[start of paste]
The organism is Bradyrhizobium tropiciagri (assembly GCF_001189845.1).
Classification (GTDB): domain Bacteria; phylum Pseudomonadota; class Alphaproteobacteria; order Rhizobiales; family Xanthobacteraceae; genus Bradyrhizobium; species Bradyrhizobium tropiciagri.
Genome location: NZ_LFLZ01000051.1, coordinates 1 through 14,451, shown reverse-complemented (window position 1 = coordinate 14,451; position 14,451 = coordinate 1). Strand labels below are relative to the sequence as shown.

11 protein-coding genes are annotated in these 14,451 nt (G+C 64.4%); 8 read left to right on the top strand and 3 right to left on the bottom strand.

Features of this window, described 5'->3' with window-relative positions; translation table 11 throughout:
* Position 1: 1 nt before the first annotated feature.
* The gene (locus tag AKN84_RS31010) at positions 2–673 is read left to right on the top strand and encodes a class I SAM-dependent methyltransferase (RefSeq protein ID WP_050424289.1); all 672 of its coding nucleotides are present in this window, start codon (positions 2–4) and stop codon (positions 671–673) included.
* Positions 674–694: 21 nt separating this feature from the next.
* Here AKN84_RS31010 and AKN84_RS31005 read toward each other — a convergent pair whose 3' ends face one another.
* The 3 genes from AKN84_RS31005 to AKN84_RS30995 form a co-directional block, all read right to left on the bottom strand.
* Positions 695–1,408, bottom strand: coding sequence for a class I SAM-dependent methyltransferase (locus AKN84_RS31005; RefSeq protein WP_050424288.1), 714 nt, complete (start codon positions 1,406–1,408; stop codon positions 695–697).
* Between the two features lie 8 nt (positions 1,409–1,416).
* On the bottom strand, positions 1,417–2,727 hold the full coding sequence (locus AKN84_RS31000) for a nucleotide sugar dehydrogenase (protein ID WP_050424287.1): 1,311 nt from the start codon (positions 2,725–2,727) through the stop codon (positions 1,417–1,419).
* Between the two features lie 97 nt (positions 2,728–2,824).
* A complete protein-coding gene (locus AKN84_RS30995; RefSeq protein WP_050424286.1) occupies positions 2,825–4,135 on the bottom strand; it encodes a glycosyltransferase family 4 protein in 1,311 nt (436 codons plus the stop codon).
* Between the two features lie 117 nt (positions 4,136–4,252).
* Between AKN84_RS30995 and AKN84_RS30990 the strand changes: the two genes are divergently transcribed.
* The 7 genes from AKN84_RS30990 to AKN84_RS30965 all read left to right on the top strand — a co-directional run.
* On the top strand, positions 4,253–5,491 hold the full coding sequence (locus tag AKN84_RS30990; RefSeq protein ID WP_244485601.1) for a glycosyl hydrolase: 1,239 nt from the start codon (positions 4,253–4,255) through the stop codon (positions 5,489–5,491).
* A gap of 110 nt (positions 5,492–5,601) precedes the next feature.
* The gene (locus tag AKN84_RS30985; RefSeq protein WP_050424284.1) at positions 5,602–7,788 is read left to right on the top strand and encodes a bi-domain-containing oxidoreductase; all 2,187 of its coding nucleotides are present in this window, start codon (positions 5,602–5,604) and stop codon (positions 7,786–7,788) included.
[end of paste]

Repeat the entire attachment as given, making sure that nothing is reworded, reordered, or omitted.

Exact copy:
The organism is Bradyrhizobium tropiciagri (assembly GCF_001189845.1).
Classification (GTDB): domain Bacteria; phylum Pseudomonadota; class Alphaproteobacteria; order Rhizobiales; family Xanthobacteraceae; genus Bradyrhizobium; species Bradyrhizobium tropiciagri.
Genome location: NZ_LFLZ01000051.1, coordinates 1 through 14,451, shown reverse-complemented (window position 1 = coordinate 14,451; position 14,451 = coordinate 1). Strand labels below are relative to the sequence as shown.

11 protein-coding genes are annotated in these 14,451 nt (G+C 64.4%); 8 read left to right on the top strand and 3 right to left on the bottom strand.

Features of this window, described 5'->3' with window-relative positions; translation table 11 throughout:
* Position 1: 1 nt before the first annotated feature.
* The gene (locus tag AKN84_RS31010) at positions 2–673 is read left to right on the top strand and encodes a class I SAM-dependent methyltransferase (RefSeq protein ID WP_050424289.1); all 672 of its coding nucleotides are present in this window, start codon (positions 2–4) and stop codon (positions 671–673) included.
* Positions 674–694: 21 nt separating this feature from the next.
* Here AKN84_RS31010 and AKN84_RS31005 read toward each other — a convergent pair whose 3' ends face one another.
* The 3 genes from AKN84_RS31005 to AKN84_RS30995 form a co-directional block, all read right to left on the bottom strand.
* Positions 695–1,408, bottom strand: coding sequence for a class I SAM-dependent methyltransferase (locus AKN84_RS31005; RefSeq protein WP_050424288.1), 714 nt, complete (start codon positions 1,406–1,408; stop codon positions 695–697).
* Between the two features lie 8 nt (positions 1,409–1,416).
* On the bottom strand, positions 1,417–2,727 hold the full coding sequence (locus AKN84_RS31000) for a nucleotide sugar dehydrogenase (protein ID WP_050424287.1): 1,311 nt from the start codon (positions 2,725–2,727) through the stop codon (positions 1,417–1,419).
* Between the two features lie 97 nt (positions 2,728–2,824).
* A complete protein-coding gene (locus AKN84_RS30995; RefSeq protein WP_050424286.1) occupies positions 2,825–4,135 on the bottom strand; it encodes a glycosyltransferase family 4 protein in 1,311 nt (436 codons plus the stop codon).
* Between the two features lie 117 nt (positions 4,136–4,252).
* Between AKN84_RS30995 and AKN84_RS30990 the strand changes: the two genes are divergently transcribed.
* The 7 genes from AKN84_RS30990 to AKN84_RS30965 all read left to right on the top strand — a co-directional run.
* On the top strand, positions 4,253–5,491 hold the full coding sequence (locus tag AKN84_RS30990; RefSeq protein ID WP_244485601.1) for a glycosyl hydrolase: 1,239 nt from the start codon (positions 4,253–4,255) through the stop codon (positions 5,489–5,491).
* A gap of 110 nt (positions 5,492–5,601) precedes the next feature.
* The gene (locus tag AKN84_RS30985; RefSeq protein WP_050424284.1) at positions 5,602–7,788 is read left to right on the top strand and encodes a bi-domain-containing oxidoreductase; all 2,187 of its coding nucleotides are present in this window, start codon (positions 5,602–5,604) and stop codon (positions 7,786–7,788) included.